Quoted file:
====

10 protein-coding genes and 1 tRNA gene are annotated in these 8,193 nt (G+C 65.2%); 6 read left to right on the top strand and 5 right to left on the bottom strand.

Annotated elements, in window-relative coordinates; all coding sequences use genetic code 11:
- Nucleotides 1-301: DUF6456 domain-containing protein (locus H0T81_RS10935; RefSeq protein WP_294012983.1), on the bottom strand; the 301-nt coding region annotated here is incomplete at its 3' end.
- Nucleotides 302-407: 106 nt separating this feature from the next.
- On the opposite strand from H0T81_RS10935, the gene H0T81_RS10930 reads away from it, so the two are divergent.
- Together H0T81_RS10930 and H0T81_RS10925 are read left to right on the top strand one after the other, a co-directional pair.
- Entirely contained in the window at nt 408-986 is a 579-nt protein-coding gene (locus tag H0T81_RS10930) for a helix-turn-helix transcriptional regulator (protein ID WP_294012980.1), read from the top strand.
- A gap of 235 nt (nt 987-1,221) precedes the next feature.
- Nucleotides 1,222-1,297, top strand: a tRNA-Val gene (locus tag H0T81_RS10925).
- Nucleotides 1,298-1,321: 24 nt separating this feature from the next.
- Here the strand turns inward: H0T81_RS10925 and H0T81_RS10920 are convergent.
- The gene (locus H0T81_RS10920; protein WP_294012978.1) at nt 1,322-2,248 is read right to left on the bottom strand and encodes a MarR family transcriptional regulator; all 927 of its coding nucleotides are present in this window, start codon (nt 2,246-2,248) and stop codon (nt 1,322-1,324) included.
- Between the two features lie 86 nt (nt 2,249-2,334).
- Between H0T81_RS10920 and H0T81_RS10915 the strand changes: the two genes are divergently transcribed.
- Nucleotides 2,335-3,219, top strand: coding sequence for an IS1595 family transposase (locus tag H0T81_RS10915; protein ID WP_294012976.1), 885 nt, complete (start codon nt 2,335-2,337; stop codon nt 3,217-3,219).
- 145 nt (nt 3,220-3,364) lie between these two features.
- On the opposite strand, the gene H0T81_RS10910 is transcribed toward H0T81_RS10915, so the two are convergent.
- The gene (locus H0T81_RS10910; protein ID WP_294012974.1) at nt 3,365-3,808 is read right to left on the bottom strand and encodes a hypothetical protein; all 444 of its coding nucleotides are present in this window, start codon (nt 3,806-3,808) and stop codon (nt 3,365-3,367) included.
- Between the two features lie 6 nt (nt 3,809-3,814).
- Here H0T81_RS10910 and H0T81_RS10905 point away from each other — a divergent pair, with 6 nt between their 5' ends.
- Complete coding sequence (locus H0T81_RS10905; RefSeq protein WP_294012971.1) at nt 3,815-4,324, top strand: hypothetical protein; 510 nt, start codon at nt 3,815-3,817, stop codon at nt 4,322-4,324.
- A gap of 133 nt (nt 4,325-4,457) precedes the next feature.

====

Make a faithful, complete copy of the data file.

10 protein-coding genes and 1 tRNA gene are annotated in these 8,193 nt (G+C 65.2%); 6 read left to right on the top strand and 5 right to left on the bottom strand.

Annotated elements, in window-relative coordinates; all coding sequences use genetic code 11:
- Nucleotides 1-301: DUF6456 domain-containing protein (locus H0T81_RS10935; RefSeq protein WP_294012983.1), on the bottom strand; the 301-nt coding region annotated here is incomplete at its 3' end.
- Nucleotides 302-407: 106 nt separating this feature from the next.
- On the opposite strand from H0T81_RS10935, the gene H0T81_RS10930 reads away from it, so the two are divergent.
- Together H0T81_RS10930 and H0T81_RS10925 are read left to right on the top strand one after the other, a co-directional pair.
- Entirely contained in the window at nt 408-986 is a 579-nt protein-coding gene (locus tag H0T81_RS10930) for a helix-turn-helix transcriptional regulator (protein ID WP_294012980.1), read from the top strand.
- A gap of 235 nt (nt 987-1,221) precedes the next feature.
- Nucleotides 1,222-1,297, top strand: a tRNA-Val gene (locus tag H0T81_RS10925).
- Nucleotides 1,298-1,321: 24 nt separating this feature from the next.
- Here the strand turns inward: H0T81_RS10925 and H0T81_RS10920 are convergent.
- The gene (locus H0T81_RS10920; protein WP_294012978.1) at nt 1,322-2,248 is read right to left on the bottom strand and encodes a MarR family transcriptional regulator; all 927 of its coding nucleotides are present in this window, start codon (nt 2,246-2,248) and stop codon (nt 1,322-1,324) included.
- Between the two features lie 86 nt (nt 2,249-2,334).
- Between H0T81_RS10920 and H0T81_RS10915 the strand changes: the two genes are divergently transcribed.
- Nucleotides 2,335-3,219, top strand: coding sequence for an IS1595 family transposase (locus tag H0T81_RS10915; protein ID WP_294012976.1), 885 nt, complete (start codon nt 2,335-2,337; stop codon nt 3,217-3,219).
- 145 nt (nt 3,220-3,364) lie between these two features.
- On the opposite strand, the gene H0T81_RS10910 is transcribed toward H0T81_RS10915, so the two are convergent.
- The gene (locus H0T81_RS10910; protein ID WP_294012974.1) at nt 3,365-3,808 is read right to left on the bottom strand and encodes a hypothetical protein; all 444 of its coding nucleotides are present in this window, start codon (nt 3,806-3,808) and stop codon (nt 3,365-3,367) included.
- Between the two features lie 6 nt (nt 3,809-3,814).
- Here H0T81_RS10910 and H0T81_RS10905 point away from each other — a divergent pair, with 6 nt between their 5' ends.
- Complete coding sequence (locus H0T81_RS10905; RefSeq protein WP_294012971.1) at nt 3,815-4,324, top strand: hypothetical protein; 510 nt, start codon at nt 3,815-3,817, stop codon at nt 4,322-4,324.
- A gap of 133 nt (nt 4,325-4,457) precedes the next feature.